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Keeping Up With Your Digital Child

I recently had the pleasure to speak with the parents association at my sons school about the connected society our children are growing up in and what all of this means. The topic has come to be a hot one with stories like Teen Twits Gone Wild where teenagers were sending inappropriate photos from teen parties to a tweeter that was maintaining a twitter account exposing the crazy things these kids were doing at high school parties. This naturally created a public outcry that was directed in many directions including the schools these children attend, the person running the twitter account to the parents.

I would like to share the presentation that I gave to the parents at my sons school as well as explain some of the points that I raise.

Why are kids so connected?

Because they can be. It is so easy to create accounts on social networks and many children are doing so without their parents knowledge.

FOMO – fear of missing out! What is happening on social networks often becomes part of the face to face discussion our kids are having during their school day. It’s only natural that they want to become a part of the online discussion.

Social Credibility – much of the outrageous content kids are posting on social are posted to gain likes, shares, comments and other reactions that seem to make the posts popular or credible.

Long Island Digital Summit Recap

The 3rd Long Island Digital Summit took place on Tuesday April 15th presented by the folks at EGC Group. Here are just a handful of the many great points shared throughout the day along with my added thoughts.

Brands need to change and adapt to consumers wants and needs. (@shingy)

The connected society provides the ability for brands to be active in the very fluid discussions happening online. How brands approach this is critical. Users live in their newsfeeds and the discussions that are happening there have a certain tone. Become too pitchy or promotional you can count on people using the many filters at their disposal to mute you or just disconnect all together. Nurture and value online relationships and you are likely to do well in digital channels.

First screen is now mobile. No one walked in here with a TV today. (@shingy)

The line of the day if you ask me! What a visual this created, but think of how true this is. We spend so much time on our smart phones, it is said the average person unlocks their phone 150 times a day, how could we still consider a TV as the “first screen”?  As brands and organizations we need to figure out ways to be useful and blend in with the activities users perform on their mobile phones.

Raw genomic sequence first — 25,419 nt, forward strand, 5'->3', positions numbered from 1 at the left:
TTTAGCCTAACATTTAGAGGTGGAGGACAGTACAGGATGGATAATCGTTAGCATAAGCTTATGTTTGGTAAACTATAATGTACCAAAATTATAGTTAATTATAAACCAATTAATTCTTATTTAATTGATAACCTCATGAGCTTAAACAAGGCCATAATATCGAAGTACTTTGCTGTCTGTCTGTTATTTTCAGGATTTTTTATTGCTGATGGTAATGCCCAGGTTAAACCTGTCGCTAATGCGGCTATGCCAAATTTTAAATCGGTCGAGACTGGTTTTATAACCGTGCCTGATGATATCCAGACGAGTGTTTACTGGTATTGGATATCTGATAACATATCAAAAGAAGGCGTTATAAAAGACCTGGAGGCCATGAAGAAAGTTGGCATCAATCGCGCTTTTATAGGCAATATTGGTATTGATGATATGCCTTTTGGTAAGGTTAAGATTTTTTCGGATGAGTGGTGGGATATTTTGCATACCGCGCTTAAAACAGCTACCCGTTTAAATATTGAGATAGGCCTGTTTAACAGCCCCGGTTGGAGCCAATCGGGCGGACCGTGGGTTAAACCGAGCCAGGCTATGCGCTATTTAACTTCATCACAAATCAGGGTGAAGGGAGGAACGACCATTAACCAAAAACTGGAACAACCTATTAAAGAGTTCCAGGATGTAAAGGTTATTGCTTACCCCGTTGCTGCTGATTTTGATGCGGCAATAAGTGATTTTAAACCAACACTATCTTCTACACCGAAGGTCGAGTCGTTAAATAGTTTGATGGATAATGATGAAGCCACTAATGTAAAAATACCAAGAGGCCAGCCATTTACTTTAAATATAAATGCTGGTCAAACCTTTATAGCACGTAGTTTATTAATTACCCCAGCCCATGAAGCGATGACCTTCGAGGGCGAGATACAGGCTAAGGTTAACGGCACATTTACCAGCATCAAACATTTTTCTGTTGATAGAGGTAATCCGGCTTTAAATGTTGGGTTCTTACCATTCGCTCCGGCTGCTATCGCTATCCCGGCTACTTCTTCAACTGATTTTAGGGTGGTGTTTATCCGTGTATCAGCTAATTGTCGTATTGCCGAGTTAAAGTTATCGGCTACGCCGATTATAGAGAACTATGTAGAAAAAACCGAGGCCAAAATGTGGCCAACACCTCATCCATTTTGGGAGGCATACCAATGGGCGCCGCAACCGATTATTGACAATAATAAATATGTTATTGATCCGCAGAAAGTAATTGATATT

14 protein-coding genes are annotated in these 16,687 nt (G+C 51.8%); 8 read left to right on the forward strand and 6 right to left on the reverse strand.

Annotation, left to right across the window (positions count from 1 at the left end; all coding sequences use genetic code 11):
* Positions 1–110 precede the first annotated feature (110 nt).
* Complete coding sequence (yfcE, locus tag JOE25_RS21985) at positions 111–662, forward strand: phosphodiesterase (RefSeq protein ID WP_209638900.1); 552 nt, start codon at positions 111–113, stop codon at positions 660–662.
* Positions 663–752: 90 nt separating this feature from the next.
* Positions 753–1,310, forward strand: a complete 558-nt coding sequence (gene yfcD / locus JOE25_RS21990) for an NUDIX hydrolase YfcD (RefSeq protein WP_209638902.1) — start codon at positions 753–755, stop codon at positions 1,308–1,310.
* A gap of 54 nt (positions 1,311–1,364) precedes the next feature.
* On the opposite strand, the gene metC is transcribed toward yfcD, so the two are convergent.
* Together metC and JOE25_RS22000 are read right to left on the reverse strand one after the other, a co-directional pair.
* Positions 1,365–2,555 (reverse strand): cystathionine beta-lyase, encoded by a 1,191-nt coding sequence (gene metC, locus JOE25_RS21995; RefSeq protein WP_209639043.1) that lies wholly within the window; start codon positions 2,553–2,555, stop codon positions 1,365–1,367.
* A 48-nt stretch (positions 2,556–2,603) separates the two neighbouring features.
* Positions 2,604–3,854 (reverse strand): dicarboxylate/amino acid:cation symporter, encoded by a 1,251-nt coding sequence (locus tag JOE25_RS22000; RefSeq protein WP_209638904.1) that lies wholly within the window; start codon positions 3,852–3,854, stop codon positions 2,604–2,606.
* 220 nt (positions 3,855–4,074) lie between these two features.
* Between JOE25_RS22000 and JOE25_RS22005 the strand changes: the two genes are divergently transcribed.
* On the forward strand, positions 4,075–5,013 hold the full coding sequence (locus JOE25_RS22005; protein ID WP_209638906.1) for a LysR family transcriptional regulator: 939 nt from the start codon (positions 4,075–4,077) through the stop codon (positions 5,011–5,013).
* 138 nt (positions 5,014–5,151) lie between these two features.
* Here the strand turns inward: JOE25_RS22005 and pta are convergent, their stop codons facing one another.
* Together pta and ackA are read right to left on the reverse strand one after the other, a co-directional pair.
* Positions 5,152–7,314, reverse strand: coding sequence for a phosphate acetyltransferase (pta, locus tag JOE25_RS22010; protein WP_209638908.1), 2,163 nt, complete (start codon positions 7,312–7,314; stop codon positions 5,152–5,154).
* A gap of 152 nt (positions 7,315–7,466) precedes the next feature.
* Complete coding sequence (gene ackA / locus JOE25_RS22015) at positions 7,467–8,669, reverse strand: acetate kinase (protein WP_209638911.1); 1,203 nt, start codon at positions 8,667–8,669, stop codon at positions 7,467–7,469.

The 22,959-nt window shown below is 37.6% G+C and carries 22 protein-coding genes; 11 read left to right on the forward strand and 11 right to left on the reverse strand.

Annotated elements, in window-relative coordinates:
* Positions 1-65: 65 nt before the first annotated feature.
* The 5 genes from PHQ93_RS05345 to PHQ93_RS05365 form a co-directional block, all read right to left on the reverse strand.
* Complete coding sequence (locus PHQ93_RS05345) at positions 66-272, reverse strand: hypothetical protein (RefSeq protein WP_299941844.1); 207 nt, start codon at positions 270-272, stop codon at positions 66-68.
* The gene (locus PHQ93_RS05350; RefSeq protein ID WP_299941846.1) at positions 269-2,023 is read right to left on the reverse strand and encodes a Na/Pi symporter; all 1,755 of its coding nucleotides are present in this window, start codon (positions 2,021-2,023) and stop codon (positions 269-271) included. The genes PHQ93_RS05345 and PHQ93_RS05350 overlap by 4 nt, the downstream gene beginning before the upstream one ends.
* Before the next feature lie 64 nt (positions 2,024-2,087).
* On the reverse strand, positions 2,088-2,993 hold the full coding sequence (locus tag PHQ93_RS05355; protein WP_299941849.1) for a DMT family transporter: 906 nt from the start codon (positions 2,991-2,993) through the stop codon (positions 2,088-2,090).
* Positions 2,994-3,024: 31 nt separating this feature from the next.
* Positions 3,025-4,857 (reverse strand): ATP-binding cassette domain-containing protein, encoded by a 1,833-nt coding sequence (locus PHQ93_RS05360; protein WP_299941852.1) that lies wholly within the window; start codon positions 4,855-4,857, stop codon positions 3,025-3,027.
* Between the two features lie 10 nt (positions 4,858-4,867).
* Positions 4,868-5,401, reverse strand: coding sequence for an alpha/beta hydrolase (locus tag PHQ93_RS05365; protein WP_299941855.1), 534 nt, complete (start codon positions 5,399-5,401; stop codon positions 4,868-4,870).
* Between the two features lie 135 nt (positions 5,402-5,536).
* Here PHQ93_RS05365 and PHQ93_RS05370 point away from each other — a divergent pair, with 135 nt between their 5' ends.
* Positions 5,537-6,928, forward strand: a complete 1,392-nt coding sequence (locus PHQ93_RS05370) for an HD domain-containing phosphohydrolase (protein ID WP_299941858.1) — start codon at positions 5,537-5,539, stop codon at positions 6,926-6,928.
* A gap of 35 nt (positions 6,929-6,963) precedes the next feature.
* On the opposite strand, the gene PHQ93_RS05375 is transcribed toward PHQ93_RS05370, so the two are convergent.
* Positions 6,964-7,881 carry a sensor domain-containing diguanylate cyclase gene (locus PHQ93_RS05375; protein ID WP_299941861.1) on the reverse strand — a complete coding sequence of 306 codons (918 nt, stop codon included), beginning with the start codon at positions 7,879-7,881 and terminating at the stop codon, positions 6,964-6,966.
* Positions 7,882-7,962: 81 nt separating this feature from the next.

Mobile allows brands to be connected and present with users throughout every moment.  (@shingy)

We carry around so much computing power in our pockets these days that empowers us in so many ways. It is also very powerful for brands to be in the moment with users. A brands opportunity to becoming useful is not always within the framework of their business or product.  We often need to be in a SOLOMO state of mind in order to be useful. SO = social, LO = local, MO = mobile.

Welcome to the Instant Feedback Society

It truly is amazing how much technology has turned our worlds upside down and I love it! Gone are the days where I have to depend on big media outlets for news as the information important to me just happens to find me through connections I value and trust. I really enjoy the science and psychology of social networks, but the human element is what really moves me. I would like to share some of my favorite thoughts from some brilliant folks and expand a bit on those thoughts. Hopefully this adds to how you approach and value social networks.

“Social media puts the “public” into PR and the “market” into marketing.” – Chris Brogan

The social community has access to the greatest source of information of all time, each other. The public is having discussions about all sorts of topics including a brand or organization you may care deeply about. If you want to have a voice in those conversations, as a brand or individual, you need to become a part of it and be prepared to be active and authentic in an effort to earn the communities trust.